The invention concerns a method for fabricating a curved beam from fiber composite material. A flat fiber composite laminate comprising a plurality of layers and at least two different fiber directions is formed using the method according to the invention. The fiber composite laminate is disposed against a male tool comprising a first flange, a second flange and an intermediate web. The male tool is curved in its longitudinal direction with an angle of curvature R in such a way that the first flange has a shorter longitudinal extent than the second flange.

The invention also concerns a beam fabricated using the method according to the invention.

BACKGROUND OF THE INVENTION

There is major demand for extended beams that combine low weight with high strength, particularly in the aviation industry. Meter-long beams are made from fiber composite material to support curved structures in aircraft fuselages. These fiber composite beams are given a shape that corresponds to the curved structure. A curvature with a radius of curvature R is thus imparted to the beams along at least a part of the longitudinal extent of the beam.

A male tool against which the fiber composite material is shaped before hardening is used in fabricating curved beams. The male tool can consist of a metal tool with a rectangular cross-section shaped so that a curvature is obtained in the longitudinal direction. The male tool has a first flange/side and a second opposing flange/side, both of which are curved in such a way that the flanges are parallel along their entire extents. One problem associated with the fabrication of curved beams using this type of tool is that it is difficult to get a laminate comprised of layers of fibers with different fiber directions to follow the curvature of the beam when the curvature is large, i.e. the radius of curvature R is small. Using current fabrication methods, the beam is fabricated in that a laminate is applied over the intermediate web and then brought down over the flanges of the tool. This fabrication method gives rise to the formation of folds at the curved surface of the tool that comprises the inner curved surface, i.e. the surface that faces in toward the center of the radius of curvature R. To prevent folds from being formed in a first flange that is formed against the first flange of the male tool, small wedge-shaped pieces of material are cut from the composite layer in that area. However, this entails a major waste of material and degraded strength in the finished beam. Supporting layers can be applied to the slit surface of the beam to mitigate the strength problem. However, one disadvantage of such supporting layers is that they increase the weight of the finished beam, which is undesirable, particularly in an aviation context.

SUMMARY OF THE INVENTION

An object of the invention is to solve the foregoing problem.

The object is achieved by using a method of fabrication that comprises the steps of forming a flat fiber composite laminate comprised of a plurality of layers and at least two different fiber directions, the fiber composite laminate against a male tool comprised of a first flange, a second flange and an intermediate web, wherein the male tool is curved in its longitudinal direction with a radius of curvature R in such a way that the first flange has a shorter longitudinal extent than the second flange, applying and securing the fiber composite laminate to the first flange of the male tool, rotating the male tool and the fiber composite laminate relative to one another so that the fiber composite laminate is brought into contact with the intermediate web of the male tool in a first rotational movement, and brought into contact with the second flange of the male tool in a second rotational movement, hardening the fiber composite laminate on the male tool, and separating the finished beam from the male tool.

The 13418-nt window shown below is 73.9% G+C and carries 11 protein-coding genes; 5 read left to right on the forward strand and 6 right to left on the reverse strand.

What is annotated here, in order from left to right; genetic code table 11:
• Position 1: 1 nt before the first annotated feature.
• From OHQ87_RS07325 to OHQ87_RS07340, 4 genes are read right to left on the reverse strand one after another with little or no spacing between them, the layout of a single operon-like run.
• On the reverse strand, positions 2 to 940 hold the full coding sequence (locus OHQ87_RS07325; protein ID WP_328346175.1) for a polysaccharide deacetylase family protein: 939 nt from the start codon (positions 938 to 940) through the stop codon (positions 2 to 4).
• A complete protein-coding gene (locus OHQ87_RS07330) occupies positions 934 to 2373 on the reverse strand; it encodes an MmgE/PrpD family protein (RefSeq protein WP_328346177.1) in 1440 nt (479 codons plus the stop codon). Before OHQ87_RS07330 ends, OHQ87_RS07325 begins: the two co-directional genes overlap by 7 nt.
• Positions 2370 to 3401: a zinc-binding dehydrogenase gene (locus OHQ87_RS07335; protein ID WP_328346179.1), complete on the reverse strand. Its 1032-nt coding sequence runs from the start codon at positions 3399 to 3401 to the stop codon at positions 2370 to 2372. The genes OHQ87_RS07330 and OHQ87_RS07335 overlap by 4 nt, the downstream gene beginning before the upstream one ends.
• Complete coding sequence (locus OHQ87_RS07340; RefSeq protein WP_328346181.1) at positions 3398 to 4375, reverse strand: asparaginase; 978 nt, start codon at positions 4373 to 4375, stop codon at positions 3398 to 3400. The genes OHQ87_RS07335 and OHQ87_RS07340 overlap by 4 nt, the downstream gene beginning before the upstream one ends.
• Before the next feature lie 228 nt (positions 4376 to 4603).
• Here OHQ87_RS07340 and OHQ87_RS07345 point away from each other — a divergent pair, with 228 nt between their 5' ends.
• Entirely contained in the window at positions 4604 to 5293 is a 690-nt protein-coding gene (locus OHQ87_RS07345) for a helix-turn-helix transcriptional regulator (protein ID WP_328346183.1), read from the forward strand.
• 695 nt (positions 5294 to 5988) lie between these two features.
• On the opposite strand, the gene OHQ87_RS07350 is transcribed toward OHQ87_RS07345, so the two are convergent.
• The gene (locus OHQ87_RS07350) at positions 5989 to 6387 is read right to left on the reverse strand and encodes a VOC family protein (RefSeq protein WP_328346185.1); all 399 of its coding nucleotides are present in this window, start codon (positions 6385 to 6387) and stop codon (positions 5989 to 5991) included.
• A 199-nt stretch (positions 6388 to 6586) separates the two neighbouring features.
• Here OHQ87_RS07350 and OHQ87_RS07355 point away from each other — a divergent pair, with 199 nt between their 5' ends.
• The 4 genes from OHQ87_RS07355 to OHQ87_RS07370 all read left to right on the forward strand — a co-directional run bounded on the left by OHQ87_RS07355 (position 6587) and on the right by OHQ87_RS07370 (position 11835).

The invention also relates to a beam made from composite material in accordance with the aforementioned fabrication method.

The method according to the invention makes it possible to fabricate a beam with very little waste of material. Because the beam can be fabricated with no weak points in the form of slits, a beam with good strength properties is obtained.

BRIEF DESCRIPTION OF THE FIGURES

The invention, together with further objectives and advantages thereof, may best be understood by reference to the following description taken in conjunction with the accompanying drawings in which:

FIG. 1 shows a perspective view of a male tool;

FIG. 2 shows a tool with fiber composite laminate applied before shaping including the shaping of curved beams according to the state of the art; and

FIG. 3 shows the fabrication of curved beams using the method according to the invention.

DETAILED DESCRIPTION OF THE INVENTION

The invention will be described below based on an embodiment in which the curved beam is shaped as a C-beam. It will be apparent that the same fabrication method can also be used for hat-shaped beams, Z-beams and I-beams.

FIG. 1 shows a perspective view of a male tool with a radius of curvature R. The tool can preferably consist of a homogeneous metal tool. Other materials and structures are of course also possible. The method according to the invention has been tested successfully using curve radii in excess of 2 meters and beam heights of up to 150 mm. It will be apparent to one skilled in the art that larger radii make it possible to work with higher beam heights while, in the same way, lower beam highs make it possible to work with smaller curve radii.